The Psychology of Touch

By Morton A. Heller; William Schiff | Go to book overview

CHAPTER 13
CONCLUSIONS: THE FUTURE OF TOUCH

M. A. Heller W. Schiff

Much progress has been made in the field in the past 10 to 15 years. We have seen a large increase in research on haptics and intermodal relations. We should point out that a great deal remains to be learned. Some theoretical problems have proven amenable to study, yet difficult issues persist. It is likely that we will see considerable progress in the field over the next decade. Some research will be prompted by concerns about application, as in robotic design, while other studies will stem from interests in fundamental theoretical issues.

What message should the reader of this book come away with? There are really many important themes described in this book, but two overriding points stand out. First, any adequate account of touch needs to consider the appropriateness of the level of analysis that is chosen. It is possible to approach a research problem from a sensory, perceptual, or cognitive perspective. All of these approaches are certainly valid. Some researchers have opted to investigate a particular problem from a sensory standpoint, and believe that sensory sorts of explanations may be most parsimonious. Others, however, have pointed out content areas where higher, cognitive processes must be invoked to explain the data. Millar, for example, has noted that it is important to consider a multiplicity of factors to explain the production and recognition of drawings, including the roles of representation, memory, and cognition. An adequate account of vibrotactile pattern recognition may require consideration of higher level cognitive functioning (see chapter by Sherrick, this volume). It is difficult to understand hemispheric laterality ef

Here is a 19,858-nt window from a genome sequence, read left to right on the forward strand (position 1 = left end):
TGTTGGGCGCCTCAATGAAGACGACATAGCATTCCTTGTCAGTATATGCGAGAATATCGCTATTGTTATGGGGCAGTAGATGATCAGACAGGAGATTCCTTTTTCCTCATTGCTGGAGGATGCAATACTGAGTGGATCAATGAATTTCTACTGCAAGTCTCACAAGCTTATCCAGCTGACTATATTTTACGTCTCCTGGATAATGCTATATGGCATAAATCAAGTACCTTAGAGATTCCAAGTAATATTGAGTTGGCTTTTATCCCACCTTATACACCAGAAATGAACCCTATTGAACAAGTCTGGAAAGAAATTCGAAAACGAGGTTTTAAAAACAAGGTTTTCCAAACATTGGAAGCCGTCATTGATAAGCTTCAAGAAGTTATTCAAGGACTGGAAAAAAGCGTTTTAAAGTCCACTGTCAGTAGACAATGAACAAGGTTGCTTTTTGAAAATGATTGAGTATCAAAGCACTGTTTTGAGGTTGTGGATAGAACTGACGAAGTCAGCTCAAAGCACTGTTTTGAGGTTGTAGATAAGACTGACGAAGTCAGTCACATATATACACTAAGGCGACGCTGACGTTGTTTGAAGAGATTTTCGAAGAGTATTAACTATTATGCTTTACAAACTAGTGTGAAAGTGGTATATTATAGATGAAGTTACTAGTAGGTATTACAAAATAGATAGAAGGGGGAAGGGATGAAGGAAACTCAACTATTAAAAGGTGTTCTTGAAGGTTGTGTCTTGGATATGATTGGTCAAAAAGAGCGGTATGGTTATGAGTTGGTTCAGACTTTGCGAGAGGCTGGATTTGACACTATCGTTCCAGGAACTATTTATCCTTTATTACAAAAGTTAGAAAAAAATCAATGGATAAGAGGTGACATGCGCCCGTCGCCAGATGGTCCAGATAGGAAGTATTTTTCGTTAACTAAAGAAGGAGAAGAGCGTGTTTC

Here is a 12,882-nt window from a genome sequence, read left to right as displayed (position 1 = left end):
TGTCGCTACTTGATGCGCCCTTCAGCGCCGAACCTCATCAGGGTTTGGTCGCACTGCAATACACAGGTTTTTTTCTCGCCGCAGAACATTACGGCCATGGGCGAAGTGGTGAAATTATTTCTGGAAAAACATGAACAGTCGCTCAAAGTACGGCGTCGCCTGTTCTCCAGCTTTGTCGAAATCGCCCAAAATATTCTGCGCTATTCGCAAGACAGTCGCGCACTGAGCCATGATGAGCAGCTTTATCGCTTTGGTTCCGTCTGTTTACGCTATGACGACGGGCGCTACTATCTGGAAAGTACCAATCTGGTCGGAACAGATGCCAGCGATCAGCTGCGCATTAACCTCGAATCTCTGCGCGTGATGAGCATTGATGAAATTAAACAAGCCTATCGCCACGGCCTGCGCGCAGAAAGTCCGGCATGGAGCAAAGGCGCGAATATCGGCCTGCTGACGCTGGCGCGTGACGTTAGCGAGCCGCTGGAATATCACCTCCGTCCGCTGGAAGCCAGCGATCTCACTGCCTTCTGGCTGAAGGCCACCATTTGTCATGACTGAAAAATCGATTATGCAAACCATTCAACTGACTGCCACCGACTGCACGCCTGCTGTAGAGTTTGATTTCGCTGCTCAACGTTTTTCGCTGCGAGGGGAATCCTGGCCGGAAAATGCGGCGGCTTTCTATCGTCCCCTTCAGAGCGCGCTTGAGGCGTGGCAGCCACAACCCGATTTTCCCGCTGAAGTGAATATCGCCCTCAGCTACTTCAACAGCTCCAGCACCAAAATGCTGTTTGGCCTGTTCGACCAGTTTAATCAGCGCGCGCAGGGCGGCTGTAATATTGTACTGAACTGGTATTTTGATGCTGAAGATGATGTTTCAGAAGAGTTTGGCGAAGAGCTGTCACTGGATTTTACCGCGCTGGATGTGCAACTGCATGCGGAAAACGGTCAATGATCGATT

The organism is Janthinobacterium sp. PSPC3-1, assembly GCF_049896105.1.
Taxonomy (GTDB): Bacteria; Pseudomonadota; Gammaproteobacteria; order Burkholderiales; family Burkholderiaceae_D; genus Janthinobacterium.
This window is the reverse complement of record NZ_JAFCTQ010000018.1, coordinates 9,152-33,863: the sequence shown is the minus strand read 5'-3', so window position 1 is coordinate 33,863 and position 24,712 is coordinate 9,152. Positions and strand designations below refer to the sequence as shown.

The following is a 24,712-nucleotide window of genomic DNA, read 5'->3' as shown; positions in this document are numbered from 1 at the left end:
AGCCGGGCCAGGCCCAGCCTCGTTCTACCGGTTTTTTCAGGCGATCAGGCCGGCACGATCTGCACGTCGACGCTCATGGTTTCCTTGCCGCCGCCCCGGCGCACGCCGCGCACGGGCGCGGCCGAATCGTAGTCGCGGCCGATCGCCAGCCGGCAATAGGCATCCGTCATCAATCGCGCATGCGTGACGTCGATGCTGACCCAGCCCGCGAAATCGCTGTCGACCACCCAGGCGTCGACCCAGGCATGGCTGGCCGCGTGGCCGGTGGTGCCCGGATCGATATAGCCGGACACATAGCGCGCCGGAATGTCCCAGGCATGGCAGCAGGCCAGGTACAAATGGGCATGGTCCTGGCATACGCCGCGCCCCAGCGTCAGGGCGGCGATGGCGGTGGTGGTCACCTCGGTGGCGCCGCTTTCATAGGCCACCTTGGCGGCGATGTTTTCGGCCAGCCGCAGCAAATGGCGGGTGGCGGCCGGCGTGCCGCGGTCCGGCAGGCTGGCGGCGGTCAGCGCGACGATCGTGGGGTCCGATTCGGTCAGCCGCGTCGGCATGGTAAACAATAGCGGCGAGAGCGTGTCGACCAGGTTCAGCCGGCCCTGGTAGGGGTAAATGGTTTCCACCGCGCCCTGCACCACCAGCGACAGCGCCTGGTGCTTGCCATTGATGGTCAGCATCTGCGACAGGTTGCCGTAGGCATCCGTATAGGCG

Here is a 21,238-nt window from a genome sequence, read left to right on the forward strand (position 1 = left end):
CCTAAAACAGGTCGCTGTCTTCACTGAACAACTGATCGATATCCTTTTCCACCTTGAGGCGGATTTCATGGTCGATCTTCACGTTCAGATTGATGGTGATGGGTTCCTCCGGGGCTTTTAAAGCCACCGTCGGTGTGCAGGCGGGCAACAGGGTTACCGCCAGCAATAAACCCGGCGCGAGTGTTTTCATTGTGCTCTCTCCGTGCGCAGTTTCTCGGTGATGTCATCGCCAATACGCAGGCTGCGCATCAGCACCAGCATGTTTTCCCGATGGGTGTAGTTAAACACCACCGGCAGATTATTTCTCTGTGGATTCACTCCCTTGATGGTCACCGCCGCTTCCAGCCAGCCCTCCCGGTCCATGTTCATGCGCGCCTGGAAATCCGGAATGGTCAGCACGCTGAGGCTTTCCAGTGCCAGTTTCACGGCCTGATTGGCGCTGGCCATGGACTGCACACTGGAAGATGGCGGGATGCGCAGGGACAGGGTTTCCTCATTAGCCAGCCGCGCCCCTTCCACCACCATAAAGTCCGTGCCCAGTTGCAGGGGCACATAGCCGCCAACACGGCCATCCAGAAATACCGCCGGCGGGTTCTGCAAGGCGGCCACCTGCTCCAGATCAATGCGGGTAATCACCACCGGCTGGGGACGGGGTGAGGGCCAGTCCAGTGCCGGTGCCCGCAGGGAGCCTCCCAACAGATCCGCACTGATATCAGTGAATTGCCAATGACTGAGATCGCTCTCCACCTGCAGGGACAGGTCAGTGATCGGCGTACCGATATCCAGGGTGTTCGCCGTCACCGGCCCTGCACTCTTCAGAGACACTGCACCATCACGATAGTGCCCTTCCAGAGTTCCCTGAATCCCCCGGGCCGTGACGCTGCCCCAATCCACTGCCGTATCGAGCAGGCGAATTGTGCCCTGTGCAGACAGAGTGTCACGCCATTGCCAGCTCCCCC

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The Psychology of Touch
Table of contents

Table of contents

  • Title Page iii
  • Contents vii
  • Preface ix
  • References x
  • References xi
  • Chapter 1 Introduction 1
  • Part I Sensory Phenomena 21
  • References 22
  • Chapter 2 Sensory and Physiological Bases of Touch 23
  • References 55
  • Chapter 3 Thermal Sensibility 61
  • References 87
  • Chapter 14 Pain Responsiveness 91
  • References 111
  • References 112
  • Part II Development and Intermodal Relations 115
  • References 117
  • Chapter 5 Intermodality Relations: Vision and Touch 119
  • References 135
  • Chapter 6 the Development of Haptic Perception During Infancy 139
  • Part III Tactile Pattern Perception 163
  • References 166
  • Chapter 7 Haptic Perception of Form: Activity and Stimulus Attributes 169
  • Chapter 8 Vibrotactile Pattern Perception: Some Findings and Applications 189
  • References 213
  • Chapter 9 Braille 219
  • References 235
  • References 238
  • Chapter 10 Haptic Perception in Blind People 239
  • Chapter 11 Tactile Pictures 263
  • References 296
  • Chapter 12 a Reversed Lag in the Recognition and Production of Tactual Drawings: Theoretical Implications for Haptic Coding 301
  • References 323
  • Chapter 13 Conclusions: the Future of Touch 327
  • References 336
  • Author Index 339
  • Subject Index 349
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